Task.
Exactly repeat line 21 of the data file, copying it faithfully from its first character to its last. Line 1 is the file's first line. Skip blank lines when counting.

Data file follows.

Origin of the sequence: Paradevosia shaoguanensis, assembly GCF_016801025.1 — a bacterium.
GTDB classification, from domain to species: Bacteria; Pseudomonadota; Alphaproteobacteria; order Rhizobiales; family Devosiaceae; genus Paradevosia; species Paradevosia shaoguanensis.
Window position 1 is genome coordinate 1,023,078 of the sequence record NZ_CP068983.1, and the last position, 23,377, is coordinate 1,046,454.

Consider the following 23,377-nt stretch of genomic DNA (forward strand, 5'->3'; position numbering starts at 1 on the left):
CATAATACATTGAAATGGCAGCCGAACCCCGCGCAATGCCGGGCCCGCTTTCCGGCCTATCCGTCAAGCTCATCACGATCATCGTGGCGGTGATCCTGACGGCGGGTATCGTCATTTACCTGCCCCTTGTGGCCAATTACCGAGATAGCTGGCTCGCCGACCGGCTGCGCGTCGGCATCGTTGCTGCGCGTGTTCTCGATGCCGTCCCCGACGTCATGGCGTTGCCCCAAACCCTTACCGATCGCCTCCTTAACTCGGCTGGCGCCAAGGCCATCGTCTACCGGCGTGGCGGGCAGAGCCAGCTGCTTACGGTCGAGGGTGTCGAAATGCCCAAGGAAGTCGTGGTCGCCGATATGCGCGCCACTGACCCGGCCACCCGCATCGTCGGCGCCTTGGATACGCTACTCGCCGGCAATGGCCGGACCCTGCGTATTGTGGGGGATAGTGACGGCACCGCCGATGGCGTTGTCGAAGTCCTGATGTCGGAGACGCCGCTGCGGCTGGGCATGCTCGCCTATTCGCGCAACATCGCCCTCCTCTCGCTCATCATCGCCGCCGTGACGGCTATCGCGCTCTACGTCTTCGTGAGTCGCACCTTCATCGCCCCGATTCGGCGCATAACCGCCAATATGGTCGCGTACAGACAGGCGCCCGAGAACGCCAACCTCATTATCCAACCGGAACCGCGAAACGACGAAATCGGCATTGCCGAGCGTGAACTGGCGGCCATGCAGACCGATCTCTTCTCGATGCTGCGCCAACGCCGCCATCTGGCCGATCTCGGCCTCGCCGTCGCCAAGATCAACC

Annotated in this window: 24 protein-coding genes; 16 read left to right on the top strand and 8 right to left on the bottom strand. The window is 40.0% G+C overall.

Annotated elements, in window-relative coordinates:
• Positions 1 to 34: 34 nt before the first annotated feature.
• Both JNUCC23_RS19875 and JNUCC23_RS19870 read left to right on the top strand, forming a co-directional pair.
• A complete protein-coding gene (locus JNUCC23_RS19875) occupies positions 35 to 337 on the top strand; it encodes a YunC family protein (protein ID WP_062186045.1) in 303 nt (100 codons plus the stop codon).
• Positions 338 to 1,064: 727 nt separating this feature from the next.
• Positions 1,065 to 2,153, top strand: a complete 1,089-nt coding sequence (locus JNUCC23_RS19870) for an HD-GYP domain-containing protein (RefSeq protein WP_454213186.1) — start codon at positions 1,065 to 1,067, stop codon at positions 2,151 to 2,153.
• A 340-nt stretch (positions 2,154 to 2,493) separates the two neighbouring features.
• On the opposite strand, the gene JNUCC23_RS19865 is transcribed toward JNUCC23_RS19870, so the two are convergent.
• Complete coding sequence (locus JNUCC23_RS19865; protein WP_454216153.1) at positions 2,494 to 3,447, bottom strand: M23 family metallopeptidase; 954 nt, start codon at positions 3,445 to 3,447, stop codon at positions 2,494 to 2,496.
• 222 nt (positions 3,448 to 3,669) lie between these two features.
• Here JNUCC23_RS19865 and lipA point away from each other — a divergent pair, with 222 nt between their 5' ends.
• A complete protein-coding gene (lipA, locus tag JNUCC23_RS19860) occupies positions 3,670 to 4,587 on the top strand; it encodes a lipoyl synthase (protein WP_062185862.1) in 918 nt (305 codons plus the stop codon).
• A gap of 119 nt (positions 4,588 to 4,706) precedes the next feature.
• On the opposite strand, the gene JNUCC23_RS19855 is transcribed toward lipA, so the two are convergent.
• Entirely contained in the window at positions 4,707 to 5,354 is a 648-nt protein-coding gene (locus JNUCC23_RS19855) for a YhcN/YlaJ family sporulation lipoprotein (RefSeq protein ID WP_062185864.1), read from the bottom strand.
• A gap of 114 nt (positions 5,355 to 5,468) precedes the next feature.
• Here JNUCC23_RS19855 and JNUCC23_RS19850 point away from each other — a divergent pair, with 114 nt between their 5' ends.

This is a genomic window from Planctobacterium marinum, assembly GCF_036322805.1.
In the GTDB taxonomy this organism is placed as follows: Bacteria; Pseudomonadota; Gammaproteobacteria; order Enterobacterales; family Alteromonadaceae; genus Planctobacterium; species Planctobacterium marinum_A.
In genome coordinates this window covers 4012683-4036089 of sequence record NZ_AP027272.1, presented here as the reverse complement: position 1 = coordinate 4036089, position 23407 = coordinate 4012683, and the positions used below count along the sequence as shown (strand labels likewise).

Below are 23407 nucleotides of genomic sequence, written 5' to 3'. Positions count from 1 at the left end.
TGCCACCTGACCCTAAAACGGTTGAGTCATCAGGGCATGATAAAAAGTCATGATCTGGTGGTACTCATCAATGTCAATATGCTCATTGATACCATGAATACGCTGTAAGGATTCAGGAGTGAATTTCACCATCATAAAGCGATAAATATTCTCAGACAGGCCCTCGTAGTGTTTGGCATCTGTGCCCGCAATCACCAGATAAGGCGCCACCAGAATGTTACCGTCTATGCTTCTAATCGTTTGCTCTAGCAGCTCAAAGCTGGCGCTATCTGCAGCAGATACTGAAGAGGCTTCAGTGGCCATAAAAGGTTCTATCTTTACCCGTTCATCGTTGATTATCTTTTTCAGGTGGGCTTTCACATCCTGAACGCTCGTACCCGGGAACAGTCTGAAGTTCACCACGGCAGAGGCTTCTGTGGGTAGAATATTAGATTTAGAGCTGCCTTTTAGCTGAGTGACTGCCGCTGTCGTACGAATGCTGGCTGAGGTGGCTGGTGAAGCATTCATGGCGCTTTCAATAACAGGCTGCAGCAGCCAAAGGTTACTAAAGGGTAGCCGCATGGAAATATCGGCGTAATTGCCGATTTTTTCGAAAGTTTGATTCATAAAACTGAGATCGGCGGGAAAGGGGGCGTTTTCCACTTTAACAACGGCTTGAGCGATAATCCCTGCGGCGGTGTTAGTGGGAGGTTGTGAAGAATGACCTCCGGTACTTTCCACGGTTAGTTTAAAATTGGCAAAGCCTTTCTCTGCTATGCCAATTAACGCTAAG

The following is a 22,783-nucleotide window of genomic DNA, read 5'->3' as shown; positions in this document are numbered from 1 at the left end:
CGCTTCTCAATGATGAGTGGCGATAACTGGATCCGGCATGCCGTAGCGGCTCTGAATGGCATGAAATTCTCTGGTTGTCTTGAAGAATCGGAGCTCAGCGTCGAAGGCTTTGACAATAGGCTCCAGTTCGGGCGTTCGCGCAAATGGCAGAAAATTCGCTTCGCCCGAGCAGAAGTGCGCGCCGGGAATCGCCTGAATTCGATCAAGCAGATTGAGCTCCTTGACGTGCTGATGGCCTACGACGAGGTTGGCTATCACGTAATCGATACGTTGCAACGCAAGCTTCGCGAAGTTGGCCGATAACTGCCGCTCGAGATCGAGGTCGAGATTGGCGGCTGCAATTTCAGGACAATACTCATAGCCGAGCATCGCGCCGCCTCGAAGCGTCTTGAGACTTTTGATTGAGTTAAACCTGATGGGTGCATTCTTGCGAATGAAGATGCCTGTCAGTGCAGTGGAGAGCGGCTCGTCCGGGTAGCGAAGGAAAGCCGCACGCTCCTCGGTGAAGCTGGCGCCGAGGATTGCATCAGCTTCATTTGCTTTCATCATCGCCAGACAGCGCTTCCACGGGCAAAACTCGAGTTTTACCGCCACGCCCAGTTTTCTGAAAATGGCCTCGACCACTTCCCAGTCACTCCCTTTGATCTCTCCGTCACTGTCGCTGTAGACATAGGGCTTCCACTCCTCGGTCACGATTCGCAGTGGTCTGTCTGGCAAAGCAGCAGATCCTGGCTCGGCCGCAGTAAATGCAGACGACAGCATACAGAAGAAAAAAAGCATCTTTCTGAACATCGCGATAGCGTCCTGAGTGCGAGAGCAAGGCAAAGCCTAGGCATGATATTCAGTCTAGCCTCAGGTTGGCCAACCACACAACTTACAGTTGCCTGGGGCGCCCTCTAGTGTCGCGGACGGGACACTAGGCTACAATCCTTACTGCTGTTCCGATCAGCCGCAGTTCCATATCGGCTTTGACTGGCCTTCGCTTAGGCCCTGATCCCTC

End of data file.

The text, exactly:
• Entirely contained in the window at positions 4,707 to 5,354 is a 648-nt protein-coding gene (locus JNUCC23_RS19855) for a YhcN/YlaJ family sporulation lipoprotein (RefSeq protein ID WP_062185864.1), read from the bottom strand.